- polimerise the gels with solutions WITHOUT SDS (I've read this improve ressolution)
- polimerise the gels the afternoon before the experiment (usually I use the gel immediately after the polimerisation, but I leave 40 minuts for both parts of the gel
- try to reduce the sample volume. Perhaps this is the cause of this horrible bands, I should work with smaller volumes


Let's see what I get.



i would look at the buffer(s) in which the samples are prepared.

what was the buffer in which you dried them?

what was the pH and concentration of the hepes? how did it affect the pH and ionic strength of the sample?

same with the pbs, with particular emphasis on the salt added to the sample?

in other words, your samples are more than likely the culprit.



#4 ggerard

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Posted 28 June 2009 - 08:23 AM

I'm running another gel. This time, the solutions for the polimerisation of the gel have not SDS and the double of salts concentration, with the aim of obtaining more ressolution. In addition, I've used 1.5 mm glasses to have less filled wells, although this time I've used the minimum volume possible. 120 V with fresh running buffer. However, although the front of the band is not irregular, this is quite diffuse. But I can see the markers perfectly.

Then, since I'm seeing the diffuse bands even with wells where I've only added sample load buffer. I hipothesise:

a_) I have a problem with the sample load buffer (but a partner used the same with their samples and the front was OK)
b_) I have a problem with the stacking.

What problem can I have with the stacking? I use the same solutions, the stacking at 4 % of acrylamide, the separation at 10 %.

#5 mdfenko

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Posted 30 June 2009 - 06:56 AM

you are resuspending your sample in pbs before adding sample buffer. this gives a relatively high salt concentration to the sample. this is not good for the sample. suspend in water before adding the sample buffer.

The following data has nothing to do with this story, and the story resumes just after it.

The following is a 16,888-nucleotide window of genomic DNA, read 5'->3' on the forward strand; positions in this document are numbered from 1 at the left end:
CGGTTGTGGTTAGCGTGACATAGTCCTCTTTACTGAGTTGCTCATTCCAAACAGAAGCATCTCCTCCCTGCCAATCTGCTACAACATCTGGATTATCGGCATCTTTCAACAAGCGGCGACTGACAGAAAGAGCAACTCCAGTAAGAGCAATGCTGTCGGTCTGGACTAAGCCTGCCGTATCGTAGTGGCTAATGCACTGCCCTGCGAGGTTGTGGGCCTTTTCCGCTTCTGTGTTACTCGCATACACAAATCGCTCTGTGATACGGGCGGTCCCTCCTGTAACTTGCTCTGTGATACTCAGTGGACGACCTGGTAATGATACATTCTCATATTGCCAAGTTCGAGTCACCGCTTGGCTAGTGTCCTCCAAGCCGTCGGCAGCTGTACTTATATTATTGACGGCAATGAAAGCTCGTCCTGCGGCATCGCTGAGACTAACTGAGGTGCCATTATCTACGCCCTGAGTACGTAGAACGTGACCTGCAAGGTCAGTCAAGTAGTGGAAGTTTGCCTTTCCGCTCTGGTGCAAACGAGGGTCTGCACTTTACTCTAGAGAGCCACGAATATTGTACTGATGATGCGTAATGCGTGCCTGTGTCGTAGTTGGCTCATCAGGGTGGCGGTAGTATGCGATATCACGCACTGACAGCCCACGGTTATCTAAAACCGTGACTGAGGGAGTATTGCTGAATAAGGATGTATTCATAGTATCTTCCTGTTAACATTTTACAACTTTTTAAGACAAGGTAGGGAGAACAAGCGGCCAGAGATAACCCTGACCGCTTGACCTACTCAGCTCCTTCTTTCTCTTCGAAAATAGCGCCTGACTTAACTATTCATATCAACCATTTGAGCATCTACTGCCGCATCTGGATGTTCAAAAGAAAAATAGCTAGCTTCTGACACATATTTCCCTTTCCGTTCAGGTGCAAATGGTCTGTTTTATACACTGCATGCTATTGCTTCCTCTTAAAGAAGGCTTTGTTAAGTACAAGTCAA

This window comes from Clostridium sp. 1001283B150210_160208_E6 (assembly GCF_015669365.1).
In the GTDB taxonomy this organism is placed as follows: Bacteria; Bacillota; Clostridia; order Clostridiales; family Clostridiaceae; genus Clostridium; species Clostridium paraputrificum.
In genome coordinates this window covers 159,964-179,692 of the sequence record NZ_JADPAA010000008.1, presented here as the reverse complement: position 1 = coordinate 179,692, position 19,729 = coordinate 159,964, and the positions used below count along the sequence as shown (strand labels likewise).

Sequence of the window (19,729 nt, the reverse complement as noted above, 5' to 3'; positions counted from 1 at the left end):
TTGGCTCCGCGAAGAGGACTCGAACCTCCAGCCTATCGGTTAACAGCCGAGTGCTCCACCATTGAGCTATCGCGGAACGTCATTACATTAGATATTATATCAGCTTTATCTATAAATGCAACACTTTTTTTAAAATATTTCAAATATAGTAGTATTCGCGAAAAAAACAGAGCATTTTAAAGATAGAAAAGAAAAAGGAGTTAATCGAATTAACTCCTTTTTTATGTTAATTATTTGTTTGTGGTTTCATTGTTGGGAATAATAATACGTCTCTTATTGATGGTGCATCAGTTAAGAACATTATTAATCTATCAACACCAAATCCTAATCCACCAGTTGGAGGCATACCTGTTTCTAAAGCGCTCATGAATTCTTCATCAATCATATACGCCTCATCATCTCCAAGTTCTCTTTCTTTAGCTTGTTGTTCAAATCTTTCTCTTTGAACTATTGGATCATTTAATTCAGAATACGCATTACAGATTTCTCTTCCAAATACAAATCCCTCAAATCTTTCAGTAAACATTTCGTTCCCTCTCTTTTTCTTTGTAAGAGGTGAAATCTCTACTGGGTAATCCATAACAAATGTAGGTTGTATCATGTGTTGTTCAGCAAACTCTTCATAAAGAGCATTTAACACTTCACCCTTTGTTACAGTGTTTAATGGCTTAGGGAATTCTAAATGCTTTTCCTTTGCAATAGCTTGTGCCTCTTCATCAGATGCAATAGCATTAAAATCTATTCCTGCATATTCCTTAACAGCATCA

leaving the sds out of the gel should not make a difference if you have sds in the electrode and sample buffers (the old pharmacia phast gels did it this way so that they wouldn't have to make too many different gels, just different buffer strips).

check your stacking gel buffer and sample buffer pH. if they are not where they should be then you may have a stacking problem.

i still believe you have a salt problem.
talent does what it can
genius does what it must
i do what i get paid to do

#6 madrius1

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Posted 30 June 2009 - 10:18 AM

I did migrate some samples with more than 500 mM of NaCl and never had any problem. Checking pH of your buffers is definitely a good idea though.

#7 E. coli

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Posted 23 June 2011 - 09:33 AM

Please, tell me you solved it. Now I think i have the same problem, my resuts are like yours in the picture. Ive checked a lot of things (products, samples, voltage, buffers) and it seems everything is ok, but not, there is something wrong in running or polymerization, but what?

#8 kylvalda

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Posted 23 June 2011 - 10:24 AM

I also believe i tmight be too high salt in the samples which can affect the whole gel, so also the wells with loading buffer only

had that problem with RIPA buffer total cell lysates...

try to desalt with Zeba colums before loading and see if that solves the problem:

Zeba Spin Desalting Columns and Devices, 7K MWCO

good luck :-)

#9 E. coli

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Posted 24 June 2011 - 02:10 AM

Thank you for your advice, but i am completelly sure this is not the problem becouse i have run this samples before with good results. Ive also run samples from other people and obteined something like the picture. Running buffer, SDS 10% and Trises are prepared by a technician and nobody has my results. Its something i can not controll becouse sometimes gels are well and samples run well and sometimes not, and i think i do things in the same way. What is happening?